The “New JFK”: Nothing Great to Be



font-family:"Verdana","sans-serif";background:white”>Sharpton’s analogy was more substantively correct than he knew, but in ways he would not likely go far to admit.

“Pragmatic Liberalism in the Service of Corporate Capitalism”

font-family:"Verdana","sans-serif";background:white”>The major problem with Sharpton’s comparison is his instinctive liberal assumption that it’s a good thing to be “the new John F. Kennedy.”


line-height:150%;font-family:"Verdana","sans-serif"”>More than a decade before neoliberal Democrats emerged to explicitly steer the Democratic Party to the corporate center, JFK’s frequently declared sympathies for the poor and working class took a back seat in his White house to “the real determinants of policy: political calculation and economic doctrine.” As Mirroff explained, political calculation “led Kennedy to appease the corporate giants and their allies in government.” Economic doctrine “told him that the key to the expansion and health of the economy was the health and expansion of those same corporate giants. The architects of Kennedy’s ‘New Economics’ liked to portray it as the technically sophisticated and politically neutral management of a modern industrial economy. It is more accurately portrayed as a pragmatic liberalism in the service of corporate capitalism” (Miroff, 1976) Further:  

“His wage guidelines, and other efforts at terminating labor-management conflict over the distribution of income, fit neatly with business’s longstanding objective of holding wage costs steady. His liberalization of depreciation allowances furnished business with a tax break which it had sought unsuccessfully from the Eisenhower administration. His proposed reduction in corporate income and personal income taxes in the higher brackets approached tax reductions earlier proposed by the National Association of Manufacturers and the U.S. Chamber of Commerce. Corporate executives may not have had Kennedy’s ear, but the functional result was not so different than if they had. Economic doctrine and political calculation were enough to make him respond more often to business desires than to those of the economic constituencies that actually supported him” (Miroff, 1976).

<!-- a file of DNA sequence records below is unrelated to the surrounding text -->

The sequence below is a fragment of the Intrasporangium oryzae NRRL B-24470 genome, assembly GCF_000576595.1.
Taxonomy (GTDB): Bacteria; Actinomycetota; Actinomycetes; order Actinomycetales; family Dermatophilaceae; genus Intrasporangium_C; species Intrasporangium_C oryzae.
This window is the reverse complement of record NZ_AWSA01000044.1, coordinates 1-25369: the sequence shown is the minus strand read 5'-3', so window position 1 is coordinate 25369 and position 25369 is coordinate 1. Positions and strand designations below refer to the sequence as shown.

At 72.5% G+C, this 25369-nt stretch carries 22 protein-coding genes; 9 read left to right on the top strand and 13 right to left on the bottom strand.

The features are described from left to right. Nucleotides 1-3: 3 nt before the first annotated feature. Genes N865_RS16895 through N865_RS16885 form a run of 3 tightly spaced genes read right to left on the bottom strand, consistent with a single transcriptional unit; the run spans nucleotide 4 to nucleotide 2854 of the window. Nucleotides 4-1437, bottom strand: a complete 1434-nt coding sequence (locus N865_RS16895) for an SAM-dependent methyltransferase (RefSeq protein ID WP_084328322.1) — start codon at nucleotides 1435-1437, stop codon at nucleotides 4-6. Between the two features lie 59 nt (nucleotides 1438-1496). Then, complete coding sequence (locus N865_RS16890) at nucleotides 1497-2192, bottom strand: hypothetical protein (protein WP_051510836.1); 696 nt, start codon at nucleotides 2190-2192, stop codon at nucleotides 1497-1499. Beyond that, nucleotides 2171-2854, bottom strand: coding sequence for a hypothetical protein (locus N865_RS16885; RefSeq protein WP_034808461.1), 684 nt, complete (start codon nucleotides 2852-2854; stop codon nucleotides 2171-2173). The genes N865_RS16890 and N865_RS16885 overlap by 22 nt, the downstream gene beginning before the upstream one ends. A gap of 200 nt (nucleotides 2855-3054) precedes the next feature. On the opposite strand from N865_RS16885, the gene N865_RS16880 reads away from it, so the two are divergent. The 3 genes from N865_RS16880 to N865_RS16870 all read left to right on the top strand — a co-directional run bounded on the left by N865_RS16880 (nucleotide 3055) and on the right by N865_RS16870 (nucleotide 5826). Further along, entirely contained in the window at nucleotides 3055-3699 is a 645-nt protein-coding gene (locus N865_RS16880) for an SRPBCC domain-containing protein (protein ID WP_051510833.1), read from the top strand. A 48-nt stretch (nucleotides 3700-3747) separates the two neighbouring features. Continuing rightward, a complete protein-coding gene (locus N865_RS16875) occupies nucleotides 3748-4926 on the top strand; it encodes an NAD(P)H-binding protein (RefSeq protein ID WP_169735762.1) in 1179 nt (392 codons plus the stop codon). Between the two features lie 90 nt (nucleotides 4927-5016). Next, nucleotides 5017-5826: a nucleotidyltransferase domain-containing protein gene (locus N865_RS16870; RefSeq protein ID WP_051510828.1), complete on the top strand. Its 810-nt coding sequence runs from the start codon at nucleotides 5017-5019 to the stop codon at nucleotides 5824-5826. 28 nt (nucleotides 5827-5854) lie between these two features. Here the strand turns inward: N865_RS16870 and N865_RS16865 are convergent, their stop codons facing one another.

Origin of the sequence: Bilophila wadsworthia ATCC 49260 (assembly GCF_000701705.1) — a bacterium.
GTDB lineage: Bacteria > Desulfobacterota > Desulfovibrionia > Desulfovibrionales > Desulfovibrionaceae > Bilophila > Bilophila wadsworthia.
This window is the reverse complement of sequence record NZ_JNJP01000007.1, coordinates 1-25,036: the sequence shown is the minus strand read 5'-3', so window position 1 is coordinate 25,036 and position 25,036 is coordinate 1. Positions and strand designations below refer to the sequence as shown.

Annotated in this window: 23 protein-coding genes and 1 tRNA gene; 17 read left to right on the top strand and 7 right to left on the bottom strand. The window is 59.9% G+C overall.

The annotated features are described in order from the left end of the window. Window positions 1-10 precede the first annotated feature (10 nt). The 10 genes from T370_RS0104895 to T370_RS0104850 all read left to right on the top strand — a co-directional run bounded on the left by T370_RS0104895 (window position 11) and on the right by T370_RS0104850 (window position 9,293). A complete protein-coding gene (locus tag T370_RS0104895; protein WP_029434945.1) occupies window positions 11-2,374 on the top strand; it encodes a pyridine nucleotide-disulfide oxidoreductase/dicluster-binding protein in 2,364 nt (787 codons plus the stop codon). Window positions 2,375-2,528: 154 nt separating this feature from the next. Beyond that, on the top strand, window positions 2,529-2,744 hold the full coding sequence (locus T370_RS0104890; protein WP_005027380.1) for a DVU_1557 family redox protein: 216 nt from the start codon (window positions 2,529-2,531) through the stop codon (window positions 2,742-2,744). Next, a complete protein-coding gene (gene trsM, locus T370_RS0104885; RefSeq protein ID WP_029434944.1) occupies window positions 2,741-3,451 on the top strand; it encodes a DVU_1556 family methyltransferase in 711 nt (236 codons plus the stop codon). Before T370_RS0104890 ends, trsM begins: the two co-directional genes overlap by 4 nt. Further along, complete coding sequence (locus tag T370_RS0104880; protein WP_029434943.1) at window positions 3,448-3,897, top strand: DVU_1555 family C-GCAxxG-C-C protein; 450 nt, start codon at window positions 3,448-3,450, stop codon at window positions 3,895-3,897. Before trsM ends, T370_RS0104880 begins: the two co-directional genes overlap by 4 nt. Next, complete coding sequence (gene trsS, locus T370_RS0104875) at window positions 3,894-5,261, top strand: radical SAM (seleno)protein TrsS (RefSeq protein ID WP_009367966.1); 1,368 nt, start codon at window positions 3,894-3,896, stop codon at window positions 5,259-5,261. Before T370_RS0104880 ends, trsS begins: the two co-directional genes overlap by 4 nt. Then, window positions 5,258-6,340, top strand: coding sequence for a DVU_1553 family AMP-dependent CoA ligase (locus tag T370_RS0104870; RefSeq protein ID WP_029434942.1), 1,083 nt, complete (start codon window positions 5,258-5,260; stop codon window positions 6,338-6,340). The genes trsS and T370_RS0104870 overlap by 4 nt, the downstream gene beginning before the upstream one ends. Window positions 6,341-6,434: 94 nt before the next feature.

The regressive nature of JFK’s “New Economics’ was cloaked by his recurrent, much-publicized spats with certain members of the business community (the executives of U.S. Steel above all), his repeated statements of concern for labor and the poor, and his claim to advance a purely “technical” and “pragmatic” economic agenda that elevated “practical management” and administrative expertise above the “grand warfare of ideologies” (Miroff, 1976).

Caucasian-Friendly Caution and Calculation